Journal of Orthopaedic Research 04/2012; 30(4):655-61. · 2.88 Impact Factor
[Show abstract][Hide abstract] ABSTRACT: Morphology and kinematic parameters were recorded for 31 children between 15 and 36 months to investigate the relation between morphology and the walking pattern. A full 3D gait analysis using a VICON motion system was performed to gather kinematic data. Next, the differences in kinematic parameters between four morphological classes were assigned with a multiple analysis of variance, with a correction for walking experience. Also stepwise linear regressions were performed, to examine the relation between detailed morphological measurements and kinematic parameters. The regression models showed relationships between kinematic parameters of the ankle, hip, thorax and morphology. All results indicated that the upper body played an important role in the coordination of the walking pattern, especially in the frontal plane.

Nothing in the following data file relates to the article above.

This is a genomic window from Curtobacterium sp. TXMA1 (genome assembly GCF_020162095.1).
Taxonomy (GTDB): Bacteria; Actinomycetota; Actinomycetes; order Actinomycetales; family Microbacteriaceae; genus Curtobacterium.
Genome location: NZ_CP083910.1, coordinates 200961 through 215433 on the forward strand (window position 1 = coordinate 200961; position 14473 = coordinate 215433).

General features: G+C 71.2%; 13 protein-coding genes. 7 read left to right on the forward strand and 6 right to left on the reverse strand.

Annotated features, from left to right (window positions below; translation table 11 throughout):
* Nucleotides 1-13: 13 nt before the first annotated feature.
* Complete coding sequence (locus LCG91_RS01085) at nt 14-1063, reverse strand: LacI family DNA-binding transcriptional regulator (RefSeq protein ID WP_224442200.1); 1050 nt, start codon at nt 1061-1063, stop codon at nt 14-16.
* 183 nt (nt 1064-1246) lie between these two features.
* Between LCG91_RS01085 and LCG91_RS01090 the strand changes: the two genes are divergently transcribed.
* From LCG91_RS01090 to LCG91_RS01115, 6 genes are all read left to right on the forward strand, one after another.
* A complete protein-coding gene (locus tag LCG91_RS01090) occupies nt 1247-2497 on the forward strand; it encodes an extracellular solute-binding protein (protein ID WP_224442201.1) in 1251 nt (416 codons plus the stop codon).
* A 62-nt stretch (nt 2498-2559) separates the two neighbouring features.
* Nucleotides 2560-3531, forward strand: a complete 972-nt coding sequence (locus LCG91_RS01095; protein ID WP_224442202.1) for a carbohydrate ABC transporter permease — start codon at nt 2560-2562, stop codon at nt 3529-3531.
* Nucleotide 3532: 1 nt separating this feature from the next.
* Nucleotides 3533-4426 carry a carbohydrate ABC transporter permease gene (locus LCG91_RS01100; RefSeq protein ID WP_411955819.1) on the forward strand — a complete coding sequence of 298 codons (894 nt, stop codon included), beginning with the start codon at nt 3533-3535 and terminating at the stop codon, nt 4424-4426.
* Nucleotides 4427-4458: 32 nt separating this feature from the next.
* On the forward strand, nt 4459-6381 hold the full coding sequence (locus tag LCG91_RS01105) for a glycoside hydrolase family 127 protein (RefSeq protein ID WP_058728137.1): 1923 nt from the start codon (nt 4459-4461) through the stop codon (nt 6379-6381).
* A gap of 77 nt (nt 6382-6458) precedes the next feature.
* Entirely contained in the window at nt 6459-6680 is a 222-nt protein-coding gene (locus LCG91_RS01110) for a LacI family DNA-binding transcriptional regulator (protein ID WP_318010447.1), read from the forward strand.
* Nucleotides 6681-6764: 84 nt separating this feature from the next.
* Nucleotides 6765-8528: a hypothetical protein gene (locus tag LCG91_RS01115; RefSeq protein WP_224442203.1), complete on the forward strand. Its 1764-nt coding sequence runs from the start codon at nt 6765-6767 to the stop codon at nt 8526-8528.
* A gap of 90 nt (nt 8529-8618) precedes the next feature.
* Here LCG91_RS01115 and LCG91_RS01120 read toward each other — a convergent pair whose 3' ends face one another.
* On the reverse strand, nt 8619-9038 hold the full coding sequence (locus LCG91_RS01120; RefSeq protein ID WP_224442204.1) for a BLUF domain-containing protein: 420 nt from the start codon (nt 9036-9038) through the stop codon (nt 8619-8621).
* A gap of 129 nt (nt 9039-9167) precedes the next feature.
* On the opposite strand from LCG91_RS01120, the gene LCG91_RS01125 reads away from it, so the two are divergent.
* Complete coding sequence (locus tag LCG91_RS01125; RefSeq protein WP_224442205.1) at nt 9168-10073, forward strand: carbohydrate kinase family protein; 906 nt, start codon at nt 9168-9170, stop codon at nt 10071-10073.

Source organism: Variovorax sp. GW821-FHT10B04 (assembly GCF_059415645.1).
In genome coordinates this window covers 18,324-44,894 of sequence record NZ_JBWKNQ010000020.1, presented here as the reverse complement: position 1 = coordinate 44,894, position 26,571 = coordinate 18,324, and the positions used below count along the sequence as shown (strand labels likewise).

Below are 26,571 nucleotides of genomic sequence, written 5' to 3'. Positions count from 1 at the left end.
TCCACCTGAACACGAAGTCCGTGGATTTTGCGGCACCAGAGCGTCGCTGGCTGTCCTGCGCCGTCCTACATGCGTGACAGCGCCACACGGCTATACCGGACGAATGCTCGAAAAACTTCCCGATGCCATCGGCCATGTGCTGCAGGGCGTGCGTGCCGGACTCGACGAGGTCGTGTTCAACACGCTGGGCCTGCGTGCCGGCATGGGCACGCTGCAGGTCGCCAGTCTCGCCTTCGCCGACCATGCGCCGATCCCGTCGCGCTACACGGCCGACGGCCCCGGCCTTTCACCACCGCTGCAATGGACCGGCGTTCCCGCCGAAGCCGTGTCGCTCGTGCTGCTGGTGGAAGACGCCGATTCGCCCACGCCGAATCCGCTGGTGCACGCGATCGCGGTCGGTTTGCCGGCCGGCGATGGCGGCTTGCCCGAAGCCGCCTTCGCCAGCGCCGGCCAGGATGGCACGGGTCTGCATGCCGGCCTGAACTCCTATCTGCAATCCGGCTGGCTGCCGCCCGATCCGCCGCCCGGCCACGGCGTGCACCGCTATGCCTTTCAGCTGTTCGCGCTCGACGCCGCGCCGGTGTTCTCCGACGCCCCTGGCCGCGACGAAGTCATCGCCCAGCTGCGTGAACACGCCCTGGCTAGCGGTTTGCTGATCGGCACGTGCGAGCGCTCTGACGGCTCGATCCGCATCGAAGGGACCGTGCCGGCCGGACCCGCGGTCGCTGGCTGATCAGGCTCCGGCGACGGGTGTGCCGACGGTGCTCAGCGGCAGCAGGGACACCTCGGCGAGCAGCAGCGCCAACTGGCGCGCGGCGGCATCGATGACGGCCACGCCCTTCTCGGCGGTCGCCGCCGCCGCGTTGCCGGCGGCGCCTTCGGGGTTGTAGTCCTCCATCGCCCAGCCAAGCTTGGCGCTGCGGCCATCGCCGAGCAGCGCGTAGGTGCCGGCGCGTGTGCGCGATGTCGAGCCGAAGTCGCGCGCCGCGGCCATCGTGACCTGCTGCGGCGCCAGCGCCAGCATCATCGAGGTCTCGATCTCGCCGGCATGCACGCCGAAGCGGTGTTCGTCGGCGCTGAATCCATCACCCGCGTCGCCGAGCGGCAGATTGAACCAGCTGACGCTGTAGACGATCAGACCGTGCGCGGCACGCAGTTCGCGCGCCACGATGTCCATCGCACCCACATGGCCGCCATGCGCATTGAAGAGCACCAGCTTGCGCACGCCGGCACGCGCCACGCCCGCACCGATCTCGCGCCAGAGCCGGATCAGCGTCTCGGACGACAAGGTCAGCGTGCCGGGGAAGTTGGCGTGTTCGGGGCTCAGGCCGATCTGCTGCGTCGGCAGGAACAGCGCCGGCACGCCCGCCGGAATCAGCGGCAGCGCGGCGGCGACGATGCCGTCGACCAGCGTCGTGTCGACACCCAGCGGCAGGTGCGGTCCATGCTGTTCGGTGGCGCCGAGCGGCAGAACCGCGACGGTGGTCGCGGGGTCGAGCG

[Show abstract][Hide abstract] ABSTRACT: Previous research has suggested that perceptual-motor difficulties may account for obese children's lower motor competence; however, specific evidence is currently lacking. Therefore, this study examined the effect of altered visual conditions on spatiotemporal and kinematic gait parameters in obese versus normal-weight children. Thirty-two obese and normal-weight children (11.2±1.5 years) walked barefoot on an instrumented walkway at constant self-selected speed during LIGHT and DARK conditions. Three-dimensional motion analysis was performed to calculate spatiotemporal parameters, as well as sagittal trunk segment and lower extremity joint angles at heel-strike and toe-off. Self-selected speed did not significantly differ between groups. In the DARK condition, all participants walked at a significantly slower speed, decreased stride length, and increased stride width. Without normal vision, obese children had a more pronounced increase in relative double support time compared to the normal-weight group, resulting in a significantly greater percentage of the gait cycle spent in stance. Walking in the DARK, both groups showed greater forward tilt of the trunk and restricted hip movement. All participants had increased knee flexion at heel-strike, as well as decreased knee extension and ankle plantarflexion at toe-off in the DARK condition. The removal of normal vision affected obese children's temporal gait pattern to a larger extent than that of normal-weight peers. Results suggest an increased dependency on vision in obese children to control locomotion. Next to the mechanical problem of moving excess mass, a different coupling between perception and action appears to be governing obese children's motor coordination and control.